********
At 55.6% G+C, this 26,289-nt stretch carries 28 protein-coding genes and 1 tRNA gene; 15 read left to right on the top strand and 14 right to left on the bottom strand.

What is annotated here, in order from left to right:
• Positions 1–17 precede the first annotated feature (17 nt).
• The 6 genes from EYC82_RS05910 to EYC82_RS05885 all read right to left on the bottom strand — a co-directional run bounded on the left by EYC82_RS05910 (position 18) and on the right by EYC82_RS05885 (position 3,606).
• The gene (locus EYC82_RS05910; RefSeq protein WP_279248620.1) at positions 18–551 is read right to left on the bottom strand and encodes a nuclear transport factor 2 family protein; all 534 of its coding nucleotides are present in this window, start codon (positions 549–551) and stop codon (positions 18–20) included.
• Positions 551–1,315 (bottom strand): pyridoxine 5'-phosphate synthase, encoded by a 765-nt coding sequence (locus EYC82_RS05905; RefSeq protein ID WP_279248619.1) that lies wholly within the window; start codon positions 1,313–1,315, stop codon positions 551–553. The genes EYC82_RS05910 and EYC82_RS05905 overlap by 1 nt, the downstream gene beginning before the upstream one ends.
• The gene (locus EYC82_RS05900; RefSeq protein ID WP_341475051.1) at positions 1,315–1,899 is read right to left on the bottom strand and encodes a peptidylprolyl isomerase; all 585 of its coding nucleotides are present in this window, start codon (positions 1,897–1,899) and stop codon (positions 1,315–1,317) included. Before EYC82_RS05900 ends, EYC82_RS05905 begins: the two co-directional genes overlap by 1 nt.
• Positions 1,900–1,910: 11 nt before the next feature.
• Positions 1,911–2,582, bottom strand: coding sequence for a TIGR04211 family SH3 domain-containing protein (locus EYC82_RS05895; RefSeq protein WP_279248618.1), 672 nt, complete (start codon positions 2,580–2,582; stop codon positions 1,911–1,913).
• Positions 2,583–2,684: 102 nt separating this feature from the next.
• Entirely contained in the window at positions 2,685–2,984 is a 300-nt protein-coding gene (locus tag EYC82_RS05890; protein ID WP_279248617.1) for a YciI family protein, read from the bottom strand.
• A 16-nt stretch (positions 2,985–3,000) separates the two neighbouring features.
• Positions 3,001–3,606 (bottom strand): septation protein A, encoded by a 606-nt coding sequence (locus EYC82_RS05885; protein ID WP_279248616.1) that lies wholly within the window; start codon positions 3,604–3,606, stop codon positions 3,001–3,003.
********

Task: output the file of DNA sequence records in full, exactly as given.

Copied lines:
At 55.6% G+C, this 26,289-nt stretch carries 28 protein-coding genes and 1 tRNA gene; 15 read left to right on the top strand and 14 right to left on the bottom strand.

What is annotated here, in order from left to right:
• Positions 1–17 precede the first annotated feature (17 nt).
• The 6 genes from EYC82_RS05910 to EYC82_RS05885 all read right to left on the bottom strand — a co-directional run bounded on the left by EYC82_RS05910 (position 18) and on the right by EYC82_RS05885 (position 3,606).
• The gene (locus EYC82_RS05910; RefSeq protein WP_279248620.1) at positions 18–551 is read right to left on the bottom strand and encodes a nuclear transport factor 2 family protein; all 534 of its coding nucleotides are present in this window, start codon (positions 549–551) and stop codon (positions 18–20) included.
• Positions 551–1,315 (bottom strand): pyridoxine 5'-phosphate synthase, encoded by a 765-nt coding sequence (locus EYC82_RS05905; RefSeq protein ID WP_279248619.1) that lies wholly within the window; start codon positions 1,313–1,315, stop codon positions 551–553. The genes EYC82_RS05910 and EYC82_RS05905 overlap by 1 nt, the downstream gene beginning before the upstream one ends.
• The gene (locus EYC82_RS05900; RefSeq protein ID WP_341475051.1) at positions 1,315–1,899 is read right to left on the bottom strand and encodes a peptidylprolyl isomerase; all 585 of its coding nucleotides are present in this window, start codon (positions 1,897–1,899) and stop codon (positions 1,315–1,317) included. Before EYC82_RS05900 ends, EYC82_RS05905 begins: the two co-directional genes overlap by 1 nt.
• Positions 1,900–1,910: 11 nt before the next feature.
• Positions 1,911–2,582, bottom strand: coding sequence for a TIGR04211 family SH3 domain-containing protein (locus EYC82_RS05895; RefSeq protein WP_279248618.1), 672 nt, complete (start codon positions 2,580–2,582; stop codon positions 1,911–1,913).
• Positions 2,583–2,684: 102 nt separating this feature from the next.
• Entirely contained in the window at positions 2,685–2,984 is a 300-nt protein-coding gene (locus tag EYC82_RS05890; protein ID WP_279248617.1) for a YciI family protein, read from the bottom strand.
• A 16-nt stretch (positions 2,985–3,000) separates the two neighbouring features.
• Positions 3,001–3,606 (bottom strand): septation protein A, encoded by a 606-nt coding sequence (locus EYC82_RS05885; protein ID WP_279248616.1) that lies wholly within the window; start codon positions 3,604–3,606, stop codon positions 3,001–3,003.